Learning to Fail Forward Podcast Notes

Thanks Monica.  You did an amazing job.  For more information about Monica Dean click here


Payton Manning Video.  This is hilarious.

Forbes magazine did an article entitled Failing Forward.  In it the author Mike Maddock makes this observation.  Tell me if you agree with this.

The most inventive people are usually the best at failing forward, i.e., learning from what went wrong.

Columbus did, indeed, insist the world was round and then promptly missed America on his first attempt. And, of course, the Wright brothers claimed flying was possible and nearly killed themselves trying to make it happen. But they failed forward and became the fathers of aviation.

Steve Jobs was a repeat failure. He launched NeXT Computer—a hardware failure that most don’t remember because he turned it into a software success. Many believe that the failed Newton eventually became the iPhone.

My point: Failure isn’t fatal; in fact, it is actually REQUIRED for innovation success—as long as you don’t freak out, make catastrophic mistakes or (ironically) fail to learn from it.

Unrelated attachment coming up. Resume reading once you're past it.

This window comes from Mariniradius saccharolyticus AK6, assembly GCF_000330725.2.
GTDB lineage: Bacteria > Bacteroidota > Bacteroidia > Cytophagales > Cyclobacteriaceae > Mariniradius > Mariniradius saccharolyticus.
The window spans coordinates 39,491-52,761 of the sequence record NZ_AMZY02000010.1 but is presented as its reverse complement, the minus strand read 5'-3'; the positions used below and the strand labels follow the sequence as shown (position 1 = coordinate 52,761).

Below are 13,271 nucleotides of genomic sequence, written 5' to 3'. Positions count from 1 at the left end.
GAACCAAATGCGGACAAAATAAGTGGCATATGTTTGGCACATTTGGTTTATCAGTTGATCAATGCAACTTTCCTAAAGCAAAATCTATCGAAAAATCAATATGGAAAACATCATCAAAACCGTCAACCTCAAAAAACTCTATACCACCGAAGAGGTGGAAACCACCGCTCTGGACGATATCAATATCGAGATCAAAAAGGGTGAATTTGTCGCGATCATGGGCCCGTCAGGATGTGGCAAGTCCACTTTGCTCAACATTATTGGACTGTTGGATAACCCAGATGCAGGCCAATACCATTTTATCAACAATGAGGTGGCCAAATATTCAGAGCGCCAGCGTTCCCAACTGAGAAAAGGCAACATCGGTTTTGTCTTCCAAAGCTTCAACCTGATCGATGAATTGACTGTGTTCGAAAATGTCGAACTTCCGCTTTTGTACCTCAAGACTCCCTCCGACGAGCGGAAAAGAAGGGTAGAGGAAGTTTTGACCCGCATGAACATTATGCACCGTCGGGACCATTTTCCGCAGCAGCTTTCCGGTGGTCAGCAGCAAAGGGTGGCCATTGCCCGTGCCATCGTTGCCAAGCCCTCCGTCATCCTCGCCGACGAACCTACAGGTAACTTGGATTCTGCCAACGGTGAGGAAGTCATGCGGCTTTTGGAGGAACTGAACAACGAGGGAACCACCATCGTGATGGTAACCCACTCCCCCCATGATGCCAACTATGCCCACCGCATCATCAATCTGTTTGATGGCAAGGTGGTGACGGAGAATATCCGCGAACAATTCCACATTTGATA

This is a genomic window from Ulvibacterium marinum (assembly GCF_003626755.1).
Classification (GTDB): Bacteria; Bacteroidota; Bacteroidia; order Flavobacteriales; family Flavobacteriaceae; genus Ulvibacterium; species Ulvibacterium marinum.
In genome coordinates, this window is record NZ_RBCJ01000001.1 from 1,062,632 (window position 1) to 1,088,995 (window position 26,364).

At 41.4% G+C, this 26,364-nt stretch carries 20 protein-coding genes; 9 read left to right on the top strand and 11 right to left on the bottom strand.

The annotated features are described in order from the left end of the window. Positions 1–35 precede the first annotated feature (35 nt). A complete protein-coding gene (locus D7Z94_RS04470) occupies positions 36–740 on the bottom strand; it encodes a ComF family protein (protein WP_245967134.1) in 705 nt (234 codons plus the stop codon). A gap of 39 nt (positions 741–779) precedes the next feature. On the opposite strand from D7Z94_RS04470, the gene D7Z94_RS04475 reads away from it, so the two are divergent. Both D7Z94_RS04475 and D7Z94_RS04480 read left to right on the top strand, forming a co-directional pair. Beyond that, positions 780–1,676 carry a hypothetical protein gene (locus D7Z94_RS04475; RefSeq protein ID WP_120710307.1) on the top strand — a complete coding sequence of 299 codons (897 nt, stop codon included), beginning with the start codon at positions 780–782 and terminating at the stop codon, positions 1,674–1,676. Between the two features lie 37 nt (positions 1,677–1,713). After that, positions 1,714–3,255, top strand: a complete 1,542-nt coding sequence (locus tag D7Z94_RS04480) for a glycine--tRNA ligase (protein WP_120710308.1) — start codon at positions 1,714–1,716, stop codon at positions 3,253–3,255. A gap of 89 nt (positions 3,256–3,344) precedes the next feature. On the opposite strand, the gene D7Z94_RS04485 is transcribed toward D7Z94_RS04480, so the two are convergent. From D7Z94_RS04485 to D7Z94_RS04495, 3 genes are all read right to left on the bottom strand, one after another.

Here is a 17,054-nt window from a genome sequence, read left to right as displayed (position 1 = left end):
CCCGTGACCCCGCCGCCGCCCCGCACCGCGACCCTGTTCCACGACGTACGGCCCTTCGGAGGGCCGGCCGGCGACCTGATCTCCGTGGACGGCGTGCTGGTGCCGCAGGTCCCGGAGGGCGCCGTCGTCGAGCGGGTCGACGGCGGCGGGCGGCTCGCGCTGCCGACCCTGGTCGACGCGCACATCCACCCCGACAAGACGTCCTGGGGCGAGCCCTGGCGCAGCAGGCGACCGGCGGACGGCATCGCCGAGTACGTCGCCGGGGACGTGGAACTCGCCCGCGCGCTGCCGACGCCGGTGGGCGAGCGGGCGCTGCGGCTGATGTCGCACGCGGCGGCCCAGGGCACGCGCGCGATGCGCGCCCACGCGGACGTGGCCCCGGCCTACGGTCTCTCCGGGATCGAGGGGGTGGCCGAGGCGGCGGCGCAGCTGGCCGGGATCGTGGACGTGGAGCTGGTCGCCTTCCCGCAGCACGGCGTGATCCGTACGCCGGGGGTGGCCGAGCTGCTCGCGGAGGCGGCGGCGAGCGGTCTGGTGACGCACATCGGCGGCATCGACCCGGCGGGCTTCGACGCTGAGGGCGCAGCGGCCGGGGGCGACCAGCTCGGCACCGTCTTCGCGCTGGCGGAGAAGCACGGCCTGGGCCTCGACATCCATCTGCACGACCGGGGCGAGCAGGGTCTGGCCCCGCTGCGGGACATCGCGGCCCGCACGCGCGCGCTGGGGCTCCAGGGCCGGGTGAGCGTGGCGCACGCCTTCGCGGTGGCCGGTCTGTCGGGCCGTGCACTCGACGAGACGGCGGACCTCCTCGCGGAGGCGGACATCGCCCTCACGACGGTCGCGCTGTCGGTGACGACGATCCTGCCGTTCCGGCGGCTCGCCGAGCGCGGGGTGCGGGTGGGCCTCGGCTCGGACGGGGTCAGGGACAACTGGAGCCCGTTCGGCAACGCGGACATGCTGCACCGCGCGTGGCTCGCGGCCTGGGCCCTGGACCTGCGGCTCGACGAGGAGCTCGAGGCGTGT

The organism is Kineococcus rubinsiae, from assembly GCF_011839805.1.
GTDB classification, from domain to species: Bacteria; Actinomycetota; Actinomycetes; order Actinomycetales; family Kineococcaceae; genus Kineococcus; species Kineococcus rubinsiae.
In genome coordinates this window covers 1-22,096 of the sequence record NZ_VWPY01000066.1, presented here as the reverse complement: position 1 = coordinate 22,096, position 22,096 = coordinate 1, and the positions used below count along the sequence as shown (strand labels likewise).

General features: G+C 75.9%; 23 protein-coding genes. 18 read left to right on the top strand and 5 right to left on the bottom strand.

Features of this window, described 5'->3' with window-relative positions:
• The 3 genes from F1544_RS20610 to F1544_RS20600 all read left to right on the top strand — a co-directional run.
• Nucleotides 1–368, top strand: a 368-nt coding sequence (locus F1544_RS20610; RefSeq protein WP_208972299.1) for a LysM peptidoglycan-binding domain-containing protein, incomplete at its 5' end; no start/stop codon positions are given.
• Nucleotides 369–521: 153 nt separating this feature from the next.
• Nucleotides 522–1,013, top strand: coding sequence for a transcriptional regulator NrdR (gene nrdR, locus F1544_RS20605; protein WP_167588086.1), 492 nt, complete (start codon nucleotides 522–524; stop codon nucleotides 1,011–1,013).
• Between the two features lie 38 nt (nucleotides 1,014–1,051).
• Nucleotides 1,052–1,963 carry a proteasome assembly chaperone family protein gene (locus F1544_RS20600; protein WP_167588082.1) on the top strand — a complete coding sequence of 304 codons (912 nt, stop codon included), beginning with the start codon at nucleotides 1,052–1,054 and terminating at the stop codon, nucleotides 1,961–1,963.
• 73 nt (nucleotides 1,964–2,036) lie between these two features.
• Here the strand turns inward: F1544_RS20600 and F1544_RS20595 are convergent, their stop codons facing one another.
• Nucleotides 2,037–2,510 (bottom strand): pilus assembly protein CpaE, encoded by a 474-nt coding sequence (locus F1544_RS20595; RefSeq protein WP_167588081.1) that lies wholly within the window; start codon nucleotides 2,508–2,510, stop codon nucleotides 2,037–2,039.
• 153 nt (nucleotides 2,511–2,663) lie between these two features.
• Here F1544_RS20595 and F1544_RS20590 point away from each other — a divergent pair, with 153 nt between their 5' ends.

Reason I started a church.  Same reason I think I can do any home project. Ignorance and arrogance.

“As a cure for worrying, work is far better than whiskey. I always found that, if I began to worry, the best thing I could do was focus upon doing something useful and then work very hard at it. Soon, I would forget what was troubling me.” – Thomas Edison

Allowing our kids to fail.  Jacks theory on parenting.  “Do all I can do to protect my children from everything that will grow their character.”  Bad teachers and mean coaches and heartbreak.  Instead, understand that these difficult times grow them into the person the are supposed to be

Guy pushing the rock up hill

Failing= First Attempt At Learning

How does the freedom to fail make you a better person?

“I have not failed. I’ve just found 10,000 ways that won’t work. Many of life’s failures are people who did not realize how close they were to success when they gave up.” Thomas Edison